Parador de San Marcos in Leon .
The parador in Cuenca, a Castilian town once frequented by Spanish royalty, occupies the restored convent of St. Paul built in the 16th century. It offers dramatic views of both of St. Paul Bridge and the famed Hanging Houses of Colgada, which loom over a deep gorge of the Huecar River.
A good example of a parador occupying a modern structure is the Parador de El Saler just south of Valencia near the Albufera lagoon.
Campo de Golf Saler.
El Saler offers one of the top golf courses in Spain as well as sea views, spa and many of the usual amenities of an up-to-date exclusive hotel.
Although the Spanish paradores are in the luxury category, quite reasonable off season rates can be had during the off season. In summer and on holidays, it is wise to book well in advance.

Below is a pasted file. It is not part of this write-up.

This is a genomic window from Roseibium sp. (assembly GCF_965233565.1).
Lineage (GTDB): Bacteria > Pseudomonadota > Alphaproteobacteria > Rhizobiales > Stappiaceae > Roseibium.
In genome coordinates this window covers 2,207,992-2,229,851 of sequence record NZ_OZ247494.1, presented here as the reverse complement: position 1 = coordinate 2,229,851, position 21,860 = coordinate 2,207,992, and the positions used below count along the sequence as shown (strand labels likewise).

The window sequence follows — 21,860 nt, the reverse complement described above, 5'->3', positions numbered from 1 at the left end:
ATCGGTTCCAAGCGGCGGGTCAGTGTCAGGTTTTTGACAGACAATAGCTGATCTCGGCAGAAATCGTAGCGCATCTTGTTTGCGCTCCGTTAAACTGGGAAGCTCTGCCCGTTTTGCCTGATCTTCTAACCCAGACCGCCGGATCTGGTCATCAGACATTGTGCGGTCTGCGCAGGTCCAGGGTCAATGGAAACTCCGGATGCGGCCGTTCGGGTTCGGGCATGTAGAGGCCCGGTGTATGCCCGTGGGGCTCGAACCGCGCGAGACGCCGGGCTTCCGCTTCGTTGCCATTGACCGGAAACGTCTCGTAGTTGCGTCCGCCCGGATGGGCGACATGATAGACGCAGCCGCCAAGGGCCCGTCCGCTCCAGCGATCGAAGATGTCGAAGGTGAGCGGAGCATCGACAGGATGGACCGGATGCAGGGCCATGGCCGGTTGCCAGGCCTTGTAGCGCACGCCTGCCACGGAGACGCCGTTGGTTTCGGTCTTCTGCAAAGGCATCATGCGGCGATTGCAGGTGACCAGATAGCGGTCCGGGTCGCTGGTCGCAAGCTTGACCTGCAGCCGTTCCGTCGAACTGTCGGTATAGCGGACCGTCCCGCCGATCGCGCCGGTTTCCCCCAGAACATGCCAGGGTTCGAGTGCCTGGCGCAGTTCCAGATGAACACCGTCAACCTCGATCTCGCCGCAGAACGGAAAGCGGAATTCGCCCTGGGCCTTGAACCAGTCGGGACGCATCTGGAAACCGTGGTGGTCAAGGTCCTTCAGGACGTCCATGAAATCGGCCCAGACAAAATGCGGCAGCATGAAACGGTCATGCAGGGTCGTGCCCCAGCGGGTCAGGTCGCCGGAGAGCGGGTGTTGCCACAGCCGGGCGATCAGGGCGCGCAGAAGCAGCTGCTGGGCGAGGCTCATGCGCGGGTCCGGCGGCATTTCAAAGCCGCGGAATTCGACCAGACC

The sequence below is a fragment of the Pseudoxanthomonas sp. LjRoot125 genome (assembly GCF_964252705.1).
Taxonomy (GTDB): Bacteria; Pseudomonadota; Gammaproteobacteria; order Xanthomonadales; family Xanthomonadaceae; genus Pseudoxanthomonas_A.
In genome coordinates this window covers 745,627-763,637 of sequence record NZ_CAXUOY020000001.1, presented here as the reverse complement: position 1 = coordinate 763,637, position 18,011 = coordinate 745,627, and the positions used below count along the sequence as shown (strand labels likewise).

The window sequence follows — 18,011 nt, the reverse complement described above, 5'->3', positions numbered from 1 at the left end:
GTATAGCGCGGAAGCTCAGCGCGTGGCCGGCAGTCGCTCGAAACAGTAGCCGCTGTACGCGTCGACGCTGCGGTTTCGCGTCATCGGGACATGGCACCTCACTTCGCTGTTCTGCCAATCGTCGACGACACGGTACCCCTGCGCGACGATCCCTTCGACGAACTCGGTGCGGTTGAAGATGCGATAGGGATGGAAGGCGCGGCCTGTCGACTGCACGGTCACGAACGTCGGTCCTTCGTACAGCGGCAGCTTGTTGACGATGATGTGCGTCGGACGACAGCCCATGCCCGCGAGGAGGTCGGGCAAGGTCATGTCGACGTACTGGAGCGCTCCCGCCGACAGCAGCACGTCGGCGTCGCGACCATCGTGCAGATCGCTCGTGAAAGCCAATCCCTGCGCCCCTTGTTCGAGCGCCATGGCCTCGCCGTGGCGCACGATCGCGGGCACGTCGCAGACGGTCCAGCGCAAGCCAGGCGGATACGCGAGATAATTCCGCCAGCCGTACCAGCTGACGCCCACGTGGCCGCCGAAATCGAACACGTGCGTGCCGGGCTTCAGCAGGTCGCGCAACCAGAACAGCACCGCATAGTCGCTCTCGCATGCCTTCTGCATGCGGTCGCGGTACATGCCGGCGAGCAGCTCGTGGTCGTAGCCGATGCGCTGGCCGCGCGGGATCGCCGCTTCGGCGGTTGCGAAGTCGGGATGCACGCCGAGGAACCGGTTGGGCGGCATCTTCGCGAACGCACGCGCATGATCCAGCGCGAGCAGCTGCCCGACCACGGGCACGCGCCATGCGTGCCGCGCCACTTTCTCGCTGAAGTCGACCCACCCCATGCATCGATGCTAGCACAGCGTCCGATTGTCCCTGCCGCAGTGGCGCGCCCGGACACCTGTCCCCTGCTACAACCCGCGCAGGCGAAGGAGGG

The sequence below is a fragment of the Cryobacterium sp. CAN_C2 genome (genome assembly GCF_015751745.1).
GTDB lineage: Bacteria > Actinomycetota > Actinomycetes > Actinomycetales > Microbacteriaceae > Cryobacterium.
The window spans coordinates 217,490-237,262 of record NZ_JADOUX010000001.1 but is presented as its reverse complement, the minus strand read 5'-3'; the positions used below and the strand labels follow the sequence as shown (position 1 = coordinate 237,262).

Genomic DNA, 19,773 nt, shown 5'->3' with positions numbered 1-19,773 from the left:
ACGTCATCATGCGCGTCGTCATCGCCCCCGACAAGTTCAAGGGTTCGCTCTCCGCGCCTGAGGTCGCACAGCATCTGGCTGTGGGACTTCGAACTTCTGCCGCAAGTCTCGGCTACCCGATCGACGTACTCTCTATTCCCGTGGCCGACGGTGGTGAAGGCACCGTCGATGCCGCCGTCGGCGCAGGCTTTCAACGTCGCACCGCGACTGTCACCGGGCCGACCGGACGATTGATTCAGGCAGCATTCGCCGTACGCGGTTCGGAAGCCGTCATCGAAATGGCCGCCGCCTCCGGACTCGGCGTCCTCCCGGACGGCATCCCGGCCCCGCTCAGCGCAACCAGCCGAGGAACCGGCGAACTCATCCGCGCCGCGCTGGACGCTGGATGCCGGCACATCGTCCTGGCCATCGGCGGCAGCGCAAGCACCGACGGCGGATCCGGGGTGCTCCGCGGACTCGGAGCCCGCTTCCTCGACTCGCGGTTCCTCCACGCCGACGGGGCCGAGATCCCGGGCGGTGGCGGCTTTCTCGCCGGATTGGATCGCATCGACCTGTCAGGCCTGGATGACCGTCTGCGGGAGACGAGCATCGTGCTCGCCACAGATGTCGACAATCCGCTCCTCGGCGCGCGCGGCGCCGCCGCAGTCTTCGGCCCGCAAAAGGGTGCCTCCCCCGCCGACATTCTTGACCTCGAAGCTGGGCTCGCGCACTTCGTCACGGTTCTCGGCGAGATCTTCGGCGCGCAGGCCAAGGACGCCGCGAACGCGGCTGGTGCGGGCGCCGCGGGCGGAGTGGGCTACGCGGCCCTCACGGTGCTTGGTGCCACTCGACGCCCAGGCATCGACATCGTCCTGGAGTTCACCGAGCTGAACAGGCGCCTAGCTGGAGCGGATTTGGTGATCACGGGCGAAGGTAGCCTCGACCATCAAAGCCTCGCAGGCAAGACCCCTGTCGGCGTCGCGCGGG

General Spain information
Then you specify province details for Leon, Valencia and Zaragoza.
Information on the Albufera National Park
Zaragoza general information.
We stayed at the well located Hotel Oriente.
Information about the monuments of Zaragoza.
For an interesting evening of musical entertainment, try La Boveda,
In the same building, formerly said to be a site of inquisitional activities, is a youth hostel.
— Feature by Jerry Nemanic, Jetsetters Magazine European Editor; photos by Donna Nemanic.